I called a certain farmer named Richard and spoke to him about a pig; size, shape, weight, cooking method, butchering specifics, delivery details. Richard helped me over the hurdles and rubberstamped my proposed cooking method. I later spoke to Fred about the project, figuring that he would be my partner in crime on the actual day of the event. Since they were planning a bonfire the night before, we figured that the pig could be roasted on the site of the bonfire the following day to take advantage of a mature fire. Fred used the tractor (or some sort of farm machine) to clear a spot on a gentle hilltop within view of the house and (conveniently) the kitchen sink window; he also mowed several undulating trails through the tall grass and brought large tree trunks to serve as benches. He dug down into the dirt a couple of feet, and followed my rather vague instructions by building a three-sided brick ‘oven’ to serve as a pit for the pig roasting. I also described a type of double-grill that we could use to sandwich the butterflied pig; reinforced with rebar, I reasoned (can you hear the question marks?) and we could flip the whole thing without actually moving the pig.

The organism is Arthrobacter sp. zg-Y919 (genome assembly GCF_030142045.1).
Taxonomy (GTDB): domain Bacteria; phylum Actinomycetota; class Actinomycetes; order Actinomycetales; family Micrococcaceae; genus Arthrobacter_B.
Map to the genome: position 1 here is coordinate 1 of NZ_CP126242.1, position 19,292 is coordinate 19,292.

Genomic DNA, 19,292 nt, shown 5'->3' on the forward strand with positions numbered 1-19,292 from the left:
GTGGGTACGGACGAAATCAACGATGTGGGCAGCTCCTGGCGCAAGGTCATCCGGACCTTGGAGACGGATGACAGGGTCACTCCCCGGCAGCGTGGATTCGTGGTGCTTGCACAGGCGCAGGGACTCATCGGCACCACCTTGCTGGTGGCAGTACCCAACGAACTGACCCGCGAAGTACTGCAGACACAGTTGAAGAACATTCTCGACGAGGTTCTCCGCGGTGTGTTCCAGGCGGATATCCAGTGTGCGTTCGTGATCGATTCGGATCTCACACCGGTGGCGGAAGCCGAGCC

The only problem? We had no idea how big the pig would be. I was getting updates from Richard, messages like ‘the little pigs are too little; your pig’s gonna be a little bigger’ and ‘I’ll have to cut his feet off to fit him in the cooler. That OK?’ and ‘I don’t want to stick you on the price, but I have to charge you by the pound’ which I translated to ‘I think the pig is going to be a little bigger than our dogs…but thicker, you know, because it’s a pig and not a dog’ and ‘make the pit 3 by 4 by 3, or 4 by 3 by 4…or just get the grills so that they can rest on the pit…or make the re-bar longer if the grill is littler…I’m sure whatever you will get will be perfect, don’t worry’. I know Fred was worried, but as it turned out everything was perfect.